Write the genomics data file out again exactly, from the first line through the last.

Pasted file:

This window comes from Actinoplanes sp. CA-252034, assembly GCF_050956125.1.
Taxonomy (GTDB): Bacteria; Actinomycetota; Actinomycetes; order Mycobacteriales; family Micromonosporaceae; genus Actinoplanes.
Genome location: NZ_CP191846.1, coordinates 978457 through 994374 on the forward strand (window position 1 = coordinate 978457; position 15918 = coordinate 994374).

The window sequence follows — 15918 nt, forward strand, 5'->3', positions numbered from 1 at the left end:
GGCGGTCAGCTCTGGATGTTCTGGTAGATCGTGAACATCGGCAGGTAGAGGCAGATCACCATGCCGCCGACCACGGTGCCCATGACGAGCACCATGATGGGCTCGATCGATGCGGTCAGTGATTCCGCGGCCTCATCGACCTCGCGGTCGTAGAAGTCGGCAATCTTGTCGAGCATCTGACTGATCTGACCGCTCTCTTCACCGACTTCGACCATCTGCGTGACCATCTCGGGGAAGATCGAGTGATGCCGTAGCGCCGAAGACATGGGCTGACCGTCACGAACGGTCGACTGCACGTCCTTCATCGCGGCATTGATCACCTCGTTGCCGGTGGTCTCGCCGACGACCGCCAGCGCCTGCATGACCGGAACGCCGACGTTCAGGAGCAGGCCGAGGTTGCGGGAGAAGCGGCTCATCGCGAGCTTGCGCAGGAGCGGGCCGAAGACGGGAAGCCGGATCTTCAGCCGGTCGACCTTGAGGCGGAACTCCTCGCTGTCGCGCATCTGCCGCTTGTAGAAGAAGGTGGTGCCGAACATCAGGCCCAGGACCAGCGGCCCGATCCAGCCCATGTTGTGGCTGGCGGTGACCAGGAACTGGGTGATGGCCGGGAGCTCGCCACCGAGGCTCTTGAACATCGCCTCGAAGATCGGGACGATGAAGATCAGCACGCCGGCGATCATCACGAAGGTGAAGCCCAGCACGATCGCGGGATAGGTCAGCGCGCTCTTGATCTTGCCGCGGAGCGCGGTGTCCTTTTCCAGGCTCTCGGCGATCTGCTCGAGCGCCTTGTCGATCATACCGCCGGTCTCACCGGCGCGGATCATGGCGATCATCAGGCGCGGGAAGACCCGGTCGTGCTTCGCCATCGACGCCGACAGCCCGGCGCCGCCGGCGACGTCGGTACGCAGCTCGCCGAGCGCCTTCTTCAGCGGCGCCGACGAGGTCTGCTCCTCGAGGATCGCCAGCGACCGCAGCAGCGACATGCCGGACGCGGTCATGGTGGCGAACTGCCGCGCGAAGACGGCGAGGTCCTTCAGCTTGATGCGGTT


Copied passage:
This window comes from Actinoplanes sp. CA-252034, assembly GCF_050956125.1.
Taxonomy (GTDB): Bacteria; Actinomycetota; Actinomycetes; order Mycobacteriales; family Micromonosporaceae; genus Actinoplanes.
Genome location: NZ_CP191846.1, coordinates 978457 through 994374 on the forward strand (window position 1 = coordinate 978457; position 15918 = coordinate 994374).

The window sequence follows — 15918 nt, forward strand, 5'->3', positions numbered from 1 at the left end:
GGCGGTCAGCTCTGGATGTTCTGGTAGATCGTGAACATCGGCAGGTAGAGGCAGATCACCATGCCGCCGACCACGGTGCCCATGACGAGCACCATGATGGGCTCGATCGATGCGGTCAGTGATTCCGCGGCCTCATCGACCTCGCGGTCGTAGAAGTCGGCAATCTTGTCGAGCATCTGACTGATCTGACCGCTCTCTTCACCGACTTCGACCATCTGCGTGACCATCTCGGGGAAGATCGAGTGATGCCGTAGCGCCGAAGACATGGGCTGACCGTCACGAACGGTCGACTGCACGTCCTTCATCGCGGCATTGATCACCTCGTTGCCGGTGGTCTCGCCGACGACCGCCAGCGCCTGCATGACCGGAACGCCGACGTTCAGGAGCAGGCCGAGGTTGCGGGAGAAGCGGCTCATCGCGAGCTTGCGCAGGAGCGGGCCGAAGACGGGAAGCCGGATCTTCAGCCGGTCGACCTTGAGGCGGAACTCCTCGCTGTCGCGCATCTGCCGCTTGTAGAAGAAGGTGGTGCCGAACATCAGGCCCAGGACCAGCGGCCCGATCCAGCCCATGTTGTGGCTGGCGGTGACCAGGAACTGGGTGATGGCCGGGAGCTCGCCACCGAGGCTCTTGAACATCGCCTCGAAGATCGGGACGATGAAGATCAGCACGCCGGCGATCATCACGAAGGTGAAGCCCAGCACGATCGCGGGATAGGTCAGCGCGCTCTTGATCTTGCCGCGGAGCGCGGTGTCCTTTTCCAGGCTCTCGGCGATCTGCTCGAGCGCCTTGTCGATCATACCGCCGGTCTCACCGGCGCGGATCATGGCGATCATCAGGCGCGGGAAGACCCGGTCGTGCTTCGCCATCGACGCCGACAGCCCGGCGCCGCCGGCGACGTCGGTACGCAGCTCGCCGAGCGCCTTCTTCAGCGGCGCCGACGAGGTCTGCTCCTCGAGGATCGCCAGCGACCGCAGCAGCGACATGCCGGACGCGGTCATGGTGGCGAACTGCCGCGCGAAGACGGCGAGGTCCTTCAGCTTGATGCGGTT